Conducted 2000 Democratic Presidential primary online
Data: The Progress & Freedom Foundation, Digital State 2001 Former Enron exec Lou Pai may be spending his days fighting shareholder lawsuits. But he's no stranger to the courts: He's been embroiled for years in a Colorado suit that may set a precedent for hundreds of thousands of acres of ranchland in the West.
Pai--who cashed out of $353 million worth of Enron stock before he left his job as head of Enron Energy Services last year--owns one of the largest stretches of private land in the U.S., the 77,100-acre Taylor Ranch. The property, which Pai began acquiring in 1997, has been controversial for decades. Neighbors assert that an 1844 land grant from Mexico gave their ancestors "settlement rights" on the ranch, which is about the size of Atlanta. So they're suing Pai for the right to graze their cattle, hunt, and gather firewood. They sued the previous owners, too. But Pai raised the stakes, residents say, by putting up barbed wire fences, hiring armed guards, and turning down requests for access. So far, state courts have ruled in the ranch's favor. "It's like any private property," says Pai's lawyer, Keith Tooley. "You own it, you own it."
The Colorado Supreme Court is expected to rule any day. Even if Pai wins, though, his legal troubles are far from over. Even in a lousy job market, there's a place where positions are going begging: libraries. At the American Library Assn. winter job fair in New Orleans, just 214 applicants put in for 318 jobs.
The problem is that many librarians, who tend to be older women, are starting to retire. And the younger people now going into library science studies tend to want more-lucrative jobs in the private sector. "There's a shortage of school librarians, and we just can't find any reference librarians," says Connie Paul, head of the Central Jersey Regional Library Cooperative. At the Chicago public libraries, it took two years to replace 25 librarians who retired four years ago.
The ALA is now running a five-year public education campaign to lure people to the profession. New Jersey librarians sport pins reading "Ask me why I love what I do." Susan Kent, the city librarian of Los Angeles--where 10% of jobs are empty--says she tries everything "short of driving a bus down Wilshire Boulevard and asking who's got a library degree and scooping them up." With 25% of librarians due to retire in the next seven years, maybe that's not such a bad idea. During dot-com's heyday, online retailers used giveaway prices to attract customers. Now, research from Massachusetts Institute of Technology suggests this tactic only attracts the kinds of customers that online sellers don't want. Why? Cheapskates attracted by low-ball prices don't also buy higher-margin goods that make retailers money. So to get free-spending customers, sites should charge a little more.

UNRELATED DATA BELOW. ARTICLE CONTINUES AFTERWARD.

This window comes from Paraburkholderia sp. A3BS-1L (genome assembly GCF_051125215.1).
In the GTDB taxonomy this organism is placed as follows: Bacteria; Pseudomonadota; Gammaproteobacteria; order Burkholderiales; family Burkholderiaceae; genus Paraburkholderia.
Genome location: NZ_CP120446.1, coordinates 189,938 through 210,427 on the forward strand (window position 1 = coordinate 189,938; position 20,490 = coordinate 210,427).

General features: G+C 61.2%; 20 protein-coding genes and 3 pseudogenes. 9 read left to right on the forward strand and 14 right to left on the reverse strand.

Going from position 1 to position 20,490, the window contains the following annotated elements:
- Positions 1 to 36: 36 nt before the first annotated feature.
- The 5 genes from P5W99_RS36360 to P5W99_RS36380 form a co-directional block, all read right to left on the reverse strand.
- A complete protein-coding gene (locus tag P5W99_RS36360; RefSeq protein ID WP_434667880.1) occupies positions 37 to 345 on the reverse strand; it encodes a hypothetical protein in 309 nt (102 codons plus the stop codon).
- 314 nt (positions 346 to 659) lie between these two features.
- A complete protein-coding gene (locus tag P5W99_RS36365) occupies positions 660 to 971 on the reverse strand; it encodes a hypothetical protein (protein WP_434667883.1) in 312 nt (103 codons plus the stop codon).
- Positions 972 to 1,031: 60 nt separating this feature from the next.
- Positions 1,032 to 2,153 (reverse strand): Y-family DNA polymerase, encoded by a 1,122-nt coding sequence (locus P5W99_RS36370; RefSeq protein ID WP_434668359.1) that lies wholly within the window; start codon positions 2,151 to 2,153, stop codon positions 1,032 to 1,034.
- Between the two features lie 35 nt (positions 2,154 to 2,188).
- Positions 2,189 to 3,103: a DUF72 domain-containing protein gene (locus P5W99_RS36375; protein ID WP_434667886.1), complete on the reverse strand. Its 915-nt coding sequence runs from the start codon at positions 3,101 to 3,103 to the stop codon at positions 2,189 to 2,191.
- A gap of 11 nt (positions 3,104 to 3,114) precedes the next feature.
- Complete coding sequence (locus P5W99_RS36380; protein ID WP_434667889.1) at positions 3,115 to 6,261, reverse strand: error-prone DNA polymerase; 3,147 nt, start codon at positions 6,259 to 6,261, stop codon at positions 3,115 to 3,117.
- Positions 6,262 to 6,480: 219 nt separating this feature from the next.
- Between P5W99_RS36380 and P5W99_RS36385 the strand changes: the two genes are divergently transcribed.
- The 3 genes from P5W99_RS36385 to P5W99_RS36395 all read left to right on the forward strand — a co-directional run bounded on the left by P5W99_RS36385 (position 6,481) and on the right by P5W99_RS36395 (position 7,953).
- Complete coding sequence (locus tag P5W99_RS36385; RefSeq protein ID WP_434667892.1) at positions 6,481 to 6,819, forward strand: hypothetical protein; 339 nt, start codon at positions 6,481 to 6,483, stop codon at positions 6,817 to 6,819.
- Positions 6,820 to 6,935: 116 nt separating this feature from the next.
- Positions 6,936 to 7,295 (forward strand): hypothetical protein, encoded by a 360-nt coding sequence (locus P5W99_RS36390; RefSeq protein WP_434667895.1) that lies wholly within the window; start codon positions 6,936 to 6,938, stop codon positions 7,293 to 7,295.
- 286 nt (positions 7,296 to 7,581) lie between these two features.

Researchers Glenn Ellison and Sarah Fisher Ellison used Pricewatch.com, which ranks prices for computer parts, to compare sales of online retailers. They found that the cheapest site attracts 40% more customers than ones just 1% pricier. But the customers aren't really worth it. "The lowest price is going to be such that the seller loses money," says Glenn Ellison.
So the cheap site needs to persuade visitors to buy more stuff or to upgrade to costlier items. But cheapo customers are the least willing to do so. The slightly pricier sites got 40% of buyers to upgrade; cheap sites only swayed 10%. Online, it seems so-called "loss leaders" have little to lead. Visitors to travel Web sites increased dramatically over the past year despite the drop in travel after September 11.
* Launched June, 2001